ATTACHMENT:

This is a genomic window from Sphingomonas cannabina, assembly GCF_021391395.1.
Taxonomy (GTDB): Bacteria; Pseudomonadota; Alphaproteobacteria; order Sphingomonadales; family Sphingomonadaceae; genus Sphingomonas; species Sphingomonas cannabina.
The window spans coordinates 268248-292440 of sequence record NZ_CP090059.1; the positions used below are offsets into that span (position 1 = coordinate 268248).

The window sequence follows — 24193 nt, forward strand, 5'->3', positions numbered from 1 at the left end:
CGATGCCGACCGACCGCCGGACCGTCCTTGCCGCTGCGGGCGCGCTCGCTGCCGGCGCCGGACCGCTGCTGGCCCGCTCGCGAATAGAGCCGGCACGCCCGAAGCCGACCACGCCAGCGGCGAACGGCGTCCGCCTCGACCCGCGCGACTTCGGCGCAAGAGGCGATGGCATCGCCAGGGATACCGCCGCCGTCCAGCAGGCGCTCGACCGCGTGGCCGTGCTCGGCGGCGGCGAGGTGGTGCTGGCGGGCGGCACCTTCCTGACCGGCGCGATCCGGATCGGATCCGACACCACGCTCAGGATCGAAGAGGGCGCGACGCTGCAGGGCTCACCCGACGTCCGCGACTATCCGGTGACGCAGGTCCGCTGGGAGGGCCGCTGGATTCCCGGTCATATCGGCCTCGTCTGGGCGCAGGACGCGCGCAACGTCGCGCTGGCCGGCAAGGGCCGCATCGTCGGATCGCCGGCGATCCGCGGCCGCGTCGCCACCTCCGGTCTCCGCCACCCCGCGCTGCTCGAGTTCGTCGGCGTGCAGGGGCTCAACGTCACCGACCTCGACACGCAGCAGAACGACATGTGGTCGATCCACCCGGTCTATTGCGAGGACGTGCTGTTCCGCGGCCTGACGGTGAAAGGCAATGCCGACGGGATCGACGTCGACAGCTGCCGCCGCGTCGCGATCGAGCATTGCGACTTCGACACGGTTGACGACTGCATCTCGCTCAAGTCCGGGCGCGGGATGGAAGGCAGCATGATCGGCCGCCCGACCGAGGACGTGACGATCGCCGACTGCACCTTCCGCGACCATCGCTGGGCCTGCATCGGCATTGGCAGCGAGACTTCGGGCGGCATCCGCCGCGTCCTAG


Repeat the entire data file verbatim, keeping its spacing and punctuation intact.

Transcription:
This is a genomic window from Sphingomonas cannabina, assembly GCF_021391395.1.
Taxonomy (GTDB): Bacteria; Pseudomonadota; Alphaproteobacteria; order Sphingomonadales; family Sphingomonadaceae; genus Sphingomonas; species Sphingomonas cannabina.
The window spans coordinates 268248-292440 of sequence record NZ_CP090059.1; the positions used below are offsets into that span (position 1 = coordinate 268248).

The window sequence follows — 24193 nt, forward strand, 5'->3', positions numbered from 1 at the left end:
CGATGCCGACCGACCGCCGGACCGTCCTTGCCGCTGCGGGCGCGCTCGCTGCCGGCGCCGGACCGCTGCTGGCCCGCTCGCGAATAGAGCCGGCACGCCCGAAGCCGACCACGCCAGCGGCGAACGGCGTCCGCCTCGACCCGCGCGACTTCGGCGCAAGAGGCGATGGCATCGCCAGGGATACCGCCGCCGTCCAGCAGGCGCTCGACCGCGTGGCCGTGCTCGGCGGCGGCGAGGTGGTGCTGGCGGGCGGCACCTTCCTGACCGGCGCGATCCGGATCGGATCCGACACCACGCTCAGGATCGAAGAGGGCGCGACGCTGCAGGGCTCACCCGACGTCCGCGACTATCCGGTGACGCAGGTCCGCTGGGAGGGCCGCTGGATTCCCGGTCATATCGGCCTCGTCTGGGCGCAGGACGCGCGCAACGTCGCGCTGGCCGGCAAGGGCCGCATCGTCGGATCGCCGGCGATCCGCGGCCGCGTCGCCACCTCCGGTCTCCGCCACCCCGCGCTGCTCGAGTTCGTCGGCGTGCAGGGGCTCAACGTCACCGACCTCGACACGCAGCAGAACGACATGTGGTCGATCCACCCGGTCTATTGCGAGGACGTGCTGTTCCGCGGCCTGACGGTGAAAGGCAATGCCGACGGGATCGACGTCGACAGCTGCCGCCGCGTCGCGATCGAGCATTGCGACTTCGACACGGTTGACGACTGCATCTCGCTCAAGTCCGGGCGCGGGATGGAAGGCAGCATGATCGGCCGCCCGACCGAGGACGTGACGATCGCCGACTGCACCTTCCGCGACCATCGCTGGGCCTGCATCGGCATTGGCAGCGAGACTTCGGGCGGCATCCGCCGCGTCCTAG